Jumping way ahead.  The Natural Mane in its new state.


As a successful salon business owner for over a decade, Romey knew she should own her own space instead of renting.  Any idea when the best time to take a financial risk and do that is?  Never!  So when is the second best time?  During a global pandemic, of course.  It takes a special kind of vision to fly directly into the vacuum.  Here is Romey’s story.

Before: The Barbershop

The discussion quickly became a reality in late 2020 when the 1850s era Berryville jailhouse (that had been a barbershop for many years) came on the market.  Here is what the space looked like before it was purchased.

From the back room

You can’t quite tell from here, but that floor is 5 layers of flooring all tottering on joists that are about to give up the ghost.


Florescent lighting and dated fans (instead of AC).  And that green.  No words.


Looking back (one of the stations is shown here)


The bathroom where the basement “access” was


The back was in better shape, though still green



Romey contemplates ownership

Before buying the building, finding a contractor and spitballing what renovation would cost was the next step.  Also an in-depth inspection.  Needless to say, Romey kind of knew what she was getting into.  Kind of only because a building from 1850 always holds surprises.  This was going to be a hell of a project!


The barbershop was utterly removed, the attic was exposed and cleaned out, the floor was removed, and lo and behold the bones of the building began to emerge.  But first, a permit.

Demo permit


Removing rubble


These beams turn out to be a treasure

One of those unexpected finds was a chimney basically hanging in space.  It had to go.  But the architecture review board had to approve first since the skyline changed.

Uh oh, an unexpected chimney ready to crash down and kill somebody (the beams are from the contractor)


Oh but these stone walls!


One day this will be a gorgeous window


But first a slight delay waiting for a building permit.  Thanks to Allen Kitselman, all of this permitting happened as smoothly as possible.

The permit (and the new holding company)

Floor and Plumbing

All that flooring?  Gone.  And all of the joists?  Replaced.  Plus the basement was parged and lined with plastic.  While the floor was missing, the plumbing trade got started bringing the building’s water system to code.  Everything was replaced.

For a while, it was fun to walk on the skinny boards that sufficed for a floor.

Floor joists and subfloor


Reframing the back


Plumbing in the basement


Hey look, subfloor


Framing the back of the main room where the stonework was not up to snuff


Repointing the stone was also an unexpected expense, but one well worth the investment.  just look at these walls.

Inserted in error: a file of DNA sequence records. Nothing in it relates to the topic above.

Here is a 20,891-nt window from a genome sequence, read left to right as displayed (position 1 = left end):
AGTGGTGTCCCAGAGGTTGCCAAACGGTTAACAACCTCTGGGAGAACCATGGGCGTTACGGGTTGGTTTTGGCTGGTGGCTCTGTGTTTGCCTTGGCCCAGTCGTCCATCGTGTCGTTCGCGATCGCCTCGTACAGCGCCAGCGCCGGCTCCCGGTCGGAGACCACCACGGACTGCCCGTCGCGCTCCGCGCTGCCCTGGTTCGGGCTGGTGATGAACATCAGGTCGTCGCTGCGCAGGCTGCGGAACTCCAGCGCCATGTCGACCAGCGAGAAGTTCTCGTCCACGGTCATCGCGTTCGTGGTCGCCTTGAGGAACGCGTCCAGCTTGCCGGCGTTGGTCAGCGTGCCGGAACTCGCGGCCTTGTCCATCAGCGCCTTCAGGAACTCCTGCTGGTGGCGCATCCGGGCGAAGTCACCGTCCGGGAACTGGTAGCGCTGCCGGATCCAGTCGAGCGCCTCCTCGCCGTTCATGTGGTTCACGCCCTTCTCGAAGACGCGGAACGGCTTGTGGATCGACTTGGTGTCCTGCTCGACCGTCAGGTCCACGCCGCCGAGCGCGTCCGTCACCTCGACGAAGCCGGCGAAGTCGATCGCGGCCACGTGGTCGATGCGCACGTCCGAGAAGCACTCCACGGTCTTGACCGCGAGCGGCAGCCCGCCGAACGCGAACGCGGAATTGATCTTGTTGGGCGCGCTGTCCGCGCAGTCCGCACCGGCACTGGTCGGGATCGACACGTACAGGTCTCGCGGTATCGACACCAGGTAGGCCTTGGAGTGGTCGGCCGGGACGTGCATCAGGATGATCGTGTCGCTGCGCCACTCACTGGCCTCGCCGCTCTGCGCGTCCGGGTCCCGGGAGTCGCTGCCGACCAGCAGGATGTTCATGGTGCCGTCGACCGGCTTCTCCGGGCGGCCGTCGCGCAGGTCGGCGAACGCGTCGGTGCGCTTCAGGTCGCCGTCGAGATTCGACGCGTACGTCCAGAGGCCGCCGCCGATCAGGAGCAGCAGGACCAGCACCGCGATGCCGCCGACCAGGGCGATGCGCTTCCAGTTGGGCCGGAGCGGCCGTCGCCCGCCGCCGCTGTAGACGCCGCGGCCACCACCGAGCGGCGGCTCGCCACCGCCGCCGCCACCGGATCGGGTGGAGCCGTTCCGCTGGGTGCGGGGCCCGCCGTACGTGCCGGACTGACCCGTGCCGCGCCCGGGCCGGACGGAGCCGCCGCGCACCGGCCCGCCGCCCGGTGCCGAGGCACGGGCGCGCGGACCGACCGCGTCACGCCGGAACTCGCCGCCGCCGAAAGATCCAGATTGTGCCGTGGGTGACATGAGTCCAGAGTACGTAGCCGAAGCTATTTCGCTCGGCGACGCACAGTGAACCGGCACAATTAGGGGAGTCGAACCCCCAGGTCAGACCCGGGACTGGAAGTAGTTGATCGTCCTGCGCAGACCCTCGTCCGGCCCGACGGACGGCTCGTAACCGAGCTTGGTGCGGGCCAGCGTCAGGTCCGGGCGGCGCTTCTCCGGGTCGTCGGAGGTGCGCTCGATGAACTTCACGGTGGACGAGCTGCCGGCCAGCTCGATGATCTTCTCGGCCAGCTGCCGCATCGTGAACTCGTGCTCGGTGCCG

Gorgeous stone


Yes please

The rest of the space was framed for drywall.

Shampoo area


Newly widened doorway to back (in order to meet code)


Looking almost roomlike


The HVAC and machine room (hot water up there too)


Drywall is always surprisingly fast.  And then it was up!

The back room


Those beams!


And this is before they were treated with oil


It’s coming together.  New crawlspace access below the window.


The boss woman checking out her future space

Painting and Lights

Finish work is always a thing.  Romey picked out flooring (local hardwood), wall, and trim colors, and supervised their proper application.

First the back, where a pocket door was installed


Back finish


HVAC and cathedral ceiling

Now look at this.  The space is coming together.

Gorgeous new floor looking back




Just wow

That eye for lines, color, and design shows right through.

Birthday Dinners

So what do you do in February with a space that is coming together and two February birthdays?  A dinner party in the space.  Cyn and Ant joined us to celebrate the new space and the old people.


By this time Romey and I had a habit of meeting for cocktails after work to check out progress.  This was a fun tradition and made the stress of renovation turn into celebration.  Magic.

This temporary window was installed to appease the architecture review board. Allen comes through again!


A repurposed sink from Cyn

Moving In

A one day move in included shampoo sink, work stations, retail, heck, everything.  Even some lights moved.  Claudio was more than useful.  Moving two blocks is way harder than moving 1000 miles.

Even the sign moved


Plumbed in shampoo station


W/D in their slot


Wired in work station


Retail shelving

The Completed Space

Several months later, the final move in (originally planned for January) happened in March.  And the salon was reborn in a fabulous, unique space.

A perfect blend of old features like the beams and the stone with sleek modern design befitting a place of beauty-making.

A new front light was icing on the cake

All told the project was an absolutely excellent way to spend the heart of the pandemic.  A new beautiful space built in the interstitial time.  Risk taking like this is brave, to be sure, and it usually pays back.

Be brave.

Coda: The Stained Glass

Six months later, the stained glass panel designed by Romey was installed.  Now the space is complete.